We are tested from the moment we are born. Things do not always go the way we want or expect them to. But this is part of life, the process that either makes s or breaks us. It is not a matter of whether God tests us but that life itself tests us. If all we do is complain about it the problems we face, we will never overcome difficulties and progress. But if we do, then we are stronger for having survived the tests. So it was with Avraham, so it was with the Children of Israel and so it is today with us whether in Israel or the diaspora. But we come through. We are survivors.

We are constantly tested. That is the miracle of life, that we are challenged. And each time we survive it is a small miracle. Life is made up of lots of little miracles if we can only recognize them. When we are in pain we only see the dark side. But when we survive through to the other side, then we see light, whether it is physical or spiritual light. And that is worth singing about!

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Shabbat Bo

Candles Friday 4:37pm
Havdalah 5:33pm

Our sincerest condolences to Morad Ghadamian
on the loss of his mother Jahan Bat Bibijan A”H

The long saga of plagues finally comes to an end and Pharaoh literally drives the Children of Israel out of Egypt. What was the point of the plagues and why didn’t God simply start with the last one and avoid the whole charade?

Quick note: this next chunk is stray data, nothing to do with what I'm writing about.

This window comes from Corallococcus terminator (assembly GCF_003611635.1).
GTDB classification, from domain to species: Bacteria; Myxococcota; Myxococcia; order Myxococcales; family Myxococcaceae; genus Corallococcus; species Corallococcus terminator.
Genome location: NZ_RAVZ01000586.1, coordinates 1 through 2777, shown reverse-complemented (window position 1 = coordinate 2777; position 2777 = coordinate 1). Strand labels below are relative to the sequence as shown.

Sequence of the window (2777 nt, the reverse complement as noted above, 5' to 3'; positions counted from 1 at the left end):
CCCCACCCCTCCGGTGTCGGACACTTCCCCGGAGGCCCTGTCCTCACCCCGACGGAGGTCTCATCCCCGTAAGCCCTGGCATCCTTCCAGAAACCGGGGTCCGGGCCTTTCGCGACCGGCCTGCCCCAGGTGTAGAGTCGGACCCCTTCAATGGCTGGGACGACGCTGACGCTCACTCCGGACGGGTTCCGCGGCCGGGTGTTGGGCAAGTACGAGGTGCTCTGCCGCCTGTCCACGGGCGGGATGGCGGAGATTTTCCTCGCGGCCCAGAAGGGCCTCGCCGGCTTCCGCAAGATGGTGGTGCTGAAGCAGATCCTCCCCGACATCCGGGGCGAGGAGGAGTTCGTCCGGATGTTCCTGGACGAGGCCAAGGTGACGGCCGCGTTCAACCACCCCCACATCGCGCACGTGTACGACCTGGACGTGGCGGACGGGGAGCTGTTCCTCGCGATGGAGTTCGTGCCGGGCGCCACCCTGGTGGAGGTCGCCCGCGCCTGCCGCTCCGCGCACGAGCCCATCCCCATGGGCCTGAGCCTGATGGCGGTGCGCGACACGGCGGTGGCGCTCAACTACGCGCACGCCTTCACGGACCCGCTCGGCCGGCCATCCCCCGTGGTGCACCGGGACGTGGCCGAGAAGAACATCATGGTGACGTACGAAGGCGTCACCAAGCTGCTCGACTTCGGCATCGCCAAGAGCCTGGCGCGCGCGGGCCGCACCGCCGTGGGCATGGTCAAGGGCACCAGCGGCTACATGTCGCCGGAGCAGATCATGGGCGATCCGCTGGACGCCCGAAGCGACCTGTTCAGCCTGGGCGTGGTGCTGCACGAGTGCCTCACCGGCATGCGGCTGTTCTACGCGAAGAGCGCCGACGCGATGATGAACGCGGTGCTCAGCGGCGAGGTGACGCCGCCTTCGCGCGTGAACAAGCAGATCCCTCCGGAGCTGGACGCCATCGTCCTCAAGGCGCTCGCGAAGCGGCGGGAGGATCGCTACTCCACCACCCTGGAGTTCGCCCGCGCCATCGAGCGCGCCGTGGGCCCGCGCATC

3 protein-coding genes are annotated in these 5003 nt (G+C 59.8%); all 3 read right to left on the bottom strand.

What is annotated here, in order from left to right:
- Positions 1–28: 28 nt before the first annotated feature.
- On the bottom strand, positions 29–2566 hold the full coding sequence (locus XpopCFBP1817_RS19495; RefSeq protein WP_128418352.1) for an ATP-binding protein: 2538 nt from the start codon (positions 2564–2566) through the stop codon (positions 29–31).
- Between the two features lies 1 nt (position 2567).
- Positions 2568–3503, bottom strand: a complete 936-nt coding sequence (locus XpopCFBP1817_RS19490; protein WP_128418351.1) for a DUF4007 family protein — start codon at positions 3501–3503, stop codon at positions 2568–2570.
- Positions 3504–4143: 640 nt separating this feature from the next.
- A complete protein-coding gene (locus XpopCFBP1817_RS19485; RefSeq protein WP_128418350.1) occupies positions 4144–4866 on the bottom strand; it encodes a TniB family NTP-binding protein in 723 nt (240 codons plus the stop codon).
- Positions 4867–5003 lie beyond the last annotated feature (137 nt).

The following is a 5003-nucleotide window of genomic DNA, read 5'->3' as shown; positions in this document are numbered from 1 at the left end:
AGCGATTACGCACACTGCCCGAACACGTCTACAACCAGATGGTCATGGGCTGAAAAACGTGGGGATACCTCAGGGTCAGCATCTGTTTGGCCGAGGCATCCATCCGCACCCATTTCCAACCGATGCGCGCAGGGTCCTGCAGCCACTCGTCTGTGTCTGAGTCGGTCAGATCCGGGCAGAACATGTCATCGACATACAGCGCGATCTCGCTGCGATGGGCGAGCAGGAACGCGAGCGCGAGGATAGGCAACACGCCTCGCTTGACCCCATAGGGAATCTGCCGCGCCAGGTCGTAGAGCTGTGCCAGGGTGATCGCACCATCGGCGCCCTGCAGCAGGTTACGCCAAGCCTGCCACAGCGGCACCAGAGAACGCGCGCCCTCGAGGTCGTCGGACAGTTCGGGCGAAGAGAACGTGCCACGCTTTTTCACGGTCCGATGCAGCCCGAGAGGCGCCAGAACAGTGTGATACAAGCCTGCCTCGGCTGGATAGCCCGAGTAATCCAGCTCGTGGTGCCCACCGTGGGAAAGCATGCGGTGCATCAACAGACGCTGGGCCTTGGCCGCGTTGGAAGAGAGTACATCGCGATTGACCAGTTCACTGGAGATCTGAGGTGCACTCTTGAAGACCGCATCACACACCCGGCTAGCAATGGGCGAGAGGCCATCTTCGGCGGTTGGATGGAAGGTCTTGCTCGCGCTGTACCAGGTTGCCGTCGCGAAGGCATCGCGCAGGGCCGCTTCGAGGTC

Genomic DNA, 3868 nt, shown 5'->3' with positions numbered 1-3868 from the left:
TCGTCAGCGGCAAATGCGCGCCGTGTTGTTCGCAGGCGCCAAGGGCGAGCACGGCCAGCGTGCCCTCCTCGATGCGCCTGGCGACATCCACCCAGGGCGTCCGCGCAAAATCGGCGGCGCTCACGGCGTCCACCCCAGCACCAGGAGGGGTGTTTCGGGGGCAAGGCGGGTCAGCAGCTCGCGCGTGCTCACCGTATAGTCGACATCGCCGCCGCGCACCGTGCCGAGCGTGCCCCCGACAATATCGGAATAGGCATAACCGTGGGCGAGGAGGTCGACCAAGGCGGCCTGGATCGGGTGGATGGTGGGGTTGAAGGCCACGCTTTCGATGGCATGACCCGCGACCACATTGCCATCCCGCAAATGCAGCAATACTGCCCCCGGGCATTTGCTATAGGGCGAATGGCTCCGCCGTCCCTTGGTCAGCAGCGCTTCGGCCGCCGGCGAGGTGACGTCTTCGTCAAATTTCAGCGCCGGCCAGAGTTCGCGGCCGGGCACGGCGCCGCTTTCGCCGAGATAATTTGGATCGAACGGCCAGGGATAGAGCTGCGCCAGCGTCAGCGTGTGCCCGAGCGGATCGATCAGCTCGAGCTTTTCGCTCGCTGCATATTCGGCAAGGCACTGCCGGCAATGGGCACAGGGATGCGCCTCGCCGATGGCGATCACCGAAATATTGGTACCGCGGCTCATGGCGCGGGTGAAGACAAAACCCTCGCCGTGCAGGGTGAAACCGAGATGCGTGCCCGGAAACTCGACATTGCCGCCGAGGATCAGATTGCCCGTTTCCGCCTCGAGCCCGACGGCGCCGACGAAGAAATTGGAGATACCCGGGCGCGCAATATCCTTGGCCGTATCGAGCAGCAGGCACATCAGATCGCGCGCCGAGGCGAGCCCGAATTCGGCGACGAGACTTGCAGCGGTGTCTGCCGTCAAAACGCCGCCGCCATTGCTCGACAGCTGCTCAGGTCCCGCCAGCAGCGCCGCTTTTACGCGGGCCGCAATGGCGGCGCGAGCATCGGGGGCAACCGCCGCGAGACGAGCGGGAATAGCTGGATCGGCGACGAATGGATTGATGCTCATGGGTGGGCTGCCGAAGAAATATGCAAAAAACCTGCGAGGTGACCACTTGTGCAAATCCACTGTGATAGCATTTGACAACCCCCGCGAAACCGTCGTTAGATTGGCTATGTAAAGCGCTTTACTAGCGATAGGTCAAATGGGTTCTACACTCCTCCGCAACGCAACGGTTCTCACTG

Pharaoh was convinced his society, its values and religion was the most advanced and technically superior to any other in his day. Moses had to find a way both of changing his mind and persuading the Children of Israel that they themselves had a religion that could offer them something Egypt could not. It is not very different to those nowadays who think that modern society because it is technically advanced no longer needs religion.

The plagues all show the limits of the physical world and the shortcomings of Pharaoh’s magicians and priests. The water supply is affected. Lice and boils attack the people the way viruses do nowadays. The produce of the earth and its livestock are destroyed. The winds bring locusts, the skies hail and the atmosphere brings pollution and death. The wise Egyptian ‘scientists’ are shown to be ineffectual and their gods powerless. It’s a classic case of undermining and showing the limitations of everything the Egyptians relied upon.